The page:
Saturday, 18 August 2012

Guest Post: Tera Lynn Childs on Why She Writes About Greek Mythology

Today, I'm lucky enough to have YA author Tera Lynn Childs stop by my blog to talk to us about her new novel in the UK, Sweet Venom and why she decided to write about Greek mythology!

Tera Lynn ChildsWhy I Write About Greek Mythology
by Tera Lynn Childs


There isn't a time I can remember when I didn't love Greek mythology. I have always been fascinated by ancient cultures—Roman, Egyptian, Mayan, Incan—but ancient Greece was my obsession. I can't point to a specific book or story or event that started it all. It might have something to do with my family. My father was a scenic and lighting designer and I grew up in and around the theatre. Greek drama marks the origins of the Western theatre tradition, and I have known and loved plays like Oedipus Rex, Antigone, and Agamemnon since I was a little girl. Like theatre itself, these stories involving flawed, powerful gods and beautiful, vengeful goddesses are in my blood.


It's no wonder, then, that as a writer I look to ancient Greece as an unlimited resource for inspiration. Whether it's borrowing from iconic plots, like fighting your fate or valuing duty above self, or drawing on the archetypal characters of the gods, from the beautiful seductress Aphrodite to the disfigured beast Hephaestus, Greek mythology is a treasure trove for the writer. These stories and characters are embedded in our cultural heritage, and weaving them into modern fiction draws on the very core of storytelling.

My specific inspiration for the Sweet Venom trilogy came from an unexpected source: a magazine spread about snake-themed accessories. Even though I dislike snakes, I was attracted to the display of golden serpent arm bands and snakeskin shoes. I tore it out and put it in a file, not yet certain how I could use that in a novel. Some time later, as I went back through that file, I was again drawn to the snakes and serpents. Setting the other inspirations aside, I sat down and tried to find the story hiding on that page.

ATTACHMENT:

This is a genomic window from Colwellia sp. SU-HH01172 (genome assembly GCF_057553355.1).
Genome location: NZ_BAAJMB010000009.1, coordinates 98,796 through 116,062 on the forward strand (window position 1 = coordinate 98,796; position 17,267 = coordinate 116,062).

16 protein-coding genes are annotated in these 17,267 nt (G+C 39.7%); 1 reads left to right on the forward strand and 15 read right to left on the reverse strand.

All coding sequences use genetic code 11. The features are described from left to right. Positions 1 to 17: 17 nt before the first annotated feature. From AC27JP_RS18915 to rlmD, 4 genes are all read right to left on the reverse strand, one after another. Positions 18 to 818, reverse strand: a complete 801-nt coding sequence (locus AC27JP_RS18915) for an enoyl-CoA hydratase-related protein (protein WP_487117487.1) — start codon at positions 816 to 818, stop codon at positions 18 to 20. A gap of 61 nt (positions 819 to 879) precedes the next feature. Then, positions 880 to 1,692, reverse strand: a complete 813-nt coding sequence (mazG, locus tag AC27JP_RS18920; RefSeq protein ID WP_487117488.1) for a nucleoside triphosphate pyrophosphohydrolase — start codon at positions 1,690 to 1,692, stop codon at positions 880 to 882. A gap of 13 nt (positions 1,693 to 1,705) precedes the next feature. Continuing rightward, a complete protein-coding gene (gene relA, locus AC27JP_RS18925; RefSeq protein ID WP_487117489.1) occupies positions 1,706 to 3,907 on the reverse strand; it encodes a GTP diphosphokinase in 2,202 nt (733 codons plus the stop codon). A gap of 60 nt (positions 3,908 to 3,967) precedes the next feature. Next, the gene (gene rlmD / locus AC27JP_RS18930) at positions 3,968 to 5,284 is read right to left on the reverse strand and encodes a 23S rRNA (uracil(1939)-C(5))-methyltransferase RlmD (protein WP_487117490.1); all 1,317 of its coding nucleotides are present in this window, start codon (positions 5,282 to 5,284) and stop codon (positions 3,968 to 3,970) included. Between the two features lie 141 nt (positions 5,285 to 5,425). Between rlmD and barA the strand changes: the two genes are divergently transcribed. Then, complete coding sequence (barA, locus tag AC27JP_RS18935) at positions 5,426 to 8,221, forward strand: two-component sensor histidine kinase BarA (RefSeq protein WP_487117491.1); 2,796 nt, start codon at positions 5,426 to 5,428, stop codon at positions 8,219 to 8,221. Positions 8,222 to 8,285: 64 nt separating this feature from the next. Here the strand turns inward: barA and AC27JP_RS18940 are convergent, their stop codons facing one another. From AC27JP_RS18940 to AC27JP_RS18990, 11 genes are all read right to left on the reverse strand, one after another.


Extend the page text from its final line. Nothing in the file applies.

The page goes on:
Sweet Venom by Tera Lynn ChildsBy that time, I had already written my first two novels for teens, about a young girl who wound up at a private school for the descendants of the Greek gods. Greek mythology, and its manifestation in the modern world, were already ingrained in my writing. As I stared at the page of items inspired by beautiful but dangerous reptiles, those two themes entwined. Greek mythology and serpents. The first thing that entered my mind was Medusa. Everything clicked and soon I had the beginnings of an idea in which her descendants protected the city streets from monsters that have escaped their home realm.

Part of what attracted me to the story was the challenge of turning the Medusa legend inside out and telling my own version of her tale. There is a popular concept in writing that every villain is the hero of their own story, which simply means that bad guys think they're doing things for the right reason. In order to make Medusa's descendants sympathetic and heroic, I wanted to take that idea even further. In the world of Sweet Venom, Medusa was not only the hero of her own story, she was a hero pure and simple.

But the challenge was only part of the attraction. Medusa and the rest of Greek mythology are a part of me, of my childhood, and of our collective cultural history. I write about gods and goddesses, heroes and monsters because they are both familiar and fantastic. We recognize them in our friends and family. We see them in ourselves. When it comes down to it, these are the same stories we have been telling for millennia; I'm just taking my turn at the interpretation.


Thank you, Tera, for such an awesome guest post! I don't know about you, but I love Greek mythology, so I'm really looking forward to reading Sweet Venom!

Be sure to check out Tera's website and Sweet Venom, when it's released on 1st September 2012.

4 comments:

  1. Make Medusa into a heroine: A very ambitious endeavor indeed and I'm looking forward to seeing how that was done!

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    1. It does sound really good, doesn't it? I'm really looking forward to trying it!

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  2. I'm very much looking forward to this one as well!

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    1. Doesn't it sound so good?! Excited!

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